"Clean your plate! There are starving children in Biafra!" This is what my mother would bark as my sister and I stared at our partially finished meal. Although I didn't know where Biafra was located - or how clearing my plate would help their hungry children - I reluctantly obeyed. I didn't recognize it at the time but my mom was my very first small business coach.
My mom was a hardworking farm girl. Growing up in the rough and tumble fields of the North Dakota wheat farms, her mother, famously known around the area as "Ma", taught her the big value in small things. She, in turn, taught them to me.
In the course of an entrepreneurial journey, there are likely a number of people who influence your slant on business. Have you ever considered the pivotal role your mom played in shaping your approach to running your small business? Here is some of what my mom instilled in me that influenced my entrepreneurial experience.
1. Clean your plate. Learning the importance of eating all you put on your plate scores the significance of not taking on more than can be completed in a day in order to sensibly manage your expectations and those of others.
Realistically measure your daily expectations so your plate is spotless at the conclusion of each business day. Start each day fresh. It's invigorating.
2. Don't chew with your mouth full. Like "clean your plate", learning to gauge the size of one's mouth accurately hones your project management skills.
Truthfully assessing your small business capability and capacity promotes good customer service, ensures on-time delivery on commitments, and builds trust with your clients. What could be better?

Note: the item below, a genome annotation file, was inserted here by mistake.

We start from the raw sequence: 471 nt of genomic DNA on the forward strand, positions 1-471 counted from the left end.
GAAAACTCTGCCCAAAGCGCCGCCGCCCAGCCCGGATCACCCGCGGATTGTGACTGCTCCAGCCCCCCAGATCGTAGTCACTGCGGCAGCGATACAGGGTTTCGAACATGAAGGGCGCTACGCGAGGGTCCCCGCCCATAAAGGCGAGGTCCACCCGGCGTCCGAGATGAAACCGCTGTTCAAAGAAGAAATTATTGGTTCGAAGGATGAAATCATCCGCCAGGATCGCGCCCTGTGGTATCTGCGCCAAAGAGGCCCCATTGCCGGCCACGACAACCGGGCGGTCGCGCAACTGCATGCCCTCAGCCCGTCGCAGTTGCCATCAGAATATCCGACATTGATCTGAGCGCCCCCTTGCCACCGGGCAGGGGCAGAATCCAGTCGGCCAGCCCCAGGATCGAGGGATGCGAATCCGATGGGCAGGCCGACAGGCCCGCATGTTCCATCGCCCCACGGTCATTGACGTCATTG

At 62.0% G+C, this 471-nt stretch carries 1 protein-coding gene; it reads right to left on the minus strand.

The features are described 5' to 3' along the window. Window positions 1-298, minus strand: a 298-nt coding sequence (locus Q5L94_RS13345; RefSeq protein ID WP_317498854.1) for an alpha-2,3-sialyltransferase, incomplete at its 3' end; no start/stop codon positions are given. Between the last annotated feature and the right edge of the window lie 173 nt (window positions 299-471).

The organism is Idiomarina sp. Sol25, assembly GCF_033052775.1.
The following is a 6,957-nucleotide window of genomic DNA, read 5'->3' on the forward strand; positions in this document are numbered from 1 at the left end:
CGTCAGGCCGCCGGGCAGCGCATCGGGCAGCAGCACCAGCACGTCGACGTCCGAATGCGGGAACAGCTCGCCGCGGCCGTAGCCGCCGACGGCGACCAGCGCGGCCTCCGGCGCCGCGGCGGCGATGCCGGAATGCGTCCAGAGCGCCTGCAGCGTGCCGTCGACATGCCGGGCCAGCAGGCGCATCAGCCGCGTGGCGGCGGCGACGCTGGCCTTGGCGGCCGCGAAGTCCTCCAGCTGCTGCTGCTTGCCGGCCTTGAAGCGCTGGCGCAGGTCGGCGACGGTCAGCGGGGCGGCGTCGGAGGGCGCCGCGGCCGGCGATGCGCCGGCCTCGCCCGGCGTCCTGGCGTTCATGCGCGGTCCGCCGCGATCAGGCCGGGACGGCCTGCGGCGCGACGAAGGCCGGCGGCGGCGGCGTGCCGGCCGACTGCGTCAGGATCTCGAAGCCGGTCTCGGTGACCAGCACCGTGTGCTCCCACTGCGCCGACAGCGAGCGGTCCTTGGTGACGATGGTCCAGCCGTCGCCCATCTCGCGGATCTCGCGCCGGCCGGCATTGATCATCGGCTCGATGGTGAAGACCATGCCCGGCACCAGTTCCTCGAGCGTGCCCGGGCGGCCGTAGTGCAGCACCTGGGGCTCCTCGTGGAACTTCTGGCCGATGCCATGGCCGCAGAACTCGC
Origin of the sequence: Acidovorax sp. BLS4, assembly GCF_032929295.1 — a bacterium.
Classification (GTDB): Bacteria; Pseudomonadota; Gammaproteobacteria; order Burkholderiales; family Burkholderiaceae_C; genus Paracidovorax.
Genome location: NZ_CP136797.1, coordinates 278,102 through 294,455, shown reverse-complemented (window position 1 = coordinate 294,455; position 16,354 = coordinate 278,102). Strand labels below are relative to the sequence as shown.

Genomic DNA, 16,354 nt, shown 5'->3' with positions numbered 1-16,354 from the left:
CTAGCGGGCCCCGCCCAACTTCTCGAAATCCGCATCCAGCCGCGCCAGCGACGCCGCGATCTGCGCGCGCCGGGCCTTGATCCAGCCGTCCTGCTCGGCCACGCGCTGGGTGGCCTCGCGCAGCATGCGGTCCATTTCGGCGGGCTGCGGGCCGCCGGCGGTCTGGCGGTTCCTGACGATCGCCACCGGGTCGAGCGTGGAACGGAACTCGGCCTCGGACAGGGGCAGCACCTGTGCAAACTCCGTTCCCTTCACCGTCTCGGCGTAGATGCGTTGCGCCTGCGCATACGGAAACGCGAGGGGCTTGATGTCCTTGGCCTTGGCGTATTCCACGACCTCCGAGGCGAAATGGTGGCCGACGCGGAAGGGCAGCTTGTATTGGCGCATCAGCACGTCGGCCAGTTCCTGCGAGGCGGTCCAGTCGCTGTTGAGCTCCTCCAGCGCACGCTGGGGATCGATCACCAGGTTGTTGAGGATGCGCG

3. Wear clean underwear. In case you're in an accident, those who provide emergency treatment won't think badly of you. Frankly, I thought this was a little over the top but I understand the meaning behind the message. We never have a second chance to make a first impression.
Present yourself and your business in a way that makes others glad they met you. You'll never regret what you said, how you acted, or what you did in your business.
4. Say "please" and "thank you". Such a simple thing yet it carries great value in forming two important business concepts essential for success: respect and appreciation.
Express respect and appreciation for those who cross your business doorstep, often and sincerely. It's the right thing to do.
5. Be polite on the phone. These included properly answering the phone, not hanging up first if the other party initiated the call and, most importantly, return all phone calls!
Appropriate and timely communication can't be over emphasized. Whether it's by email, phone, or social networking, proper communication manners open doors to opportunities for your small business.
There are many teachers in the life of a small business owner, none more influential than one's Mom. What did your Mom teach you about running your small business? Would she be proud of how you run your business?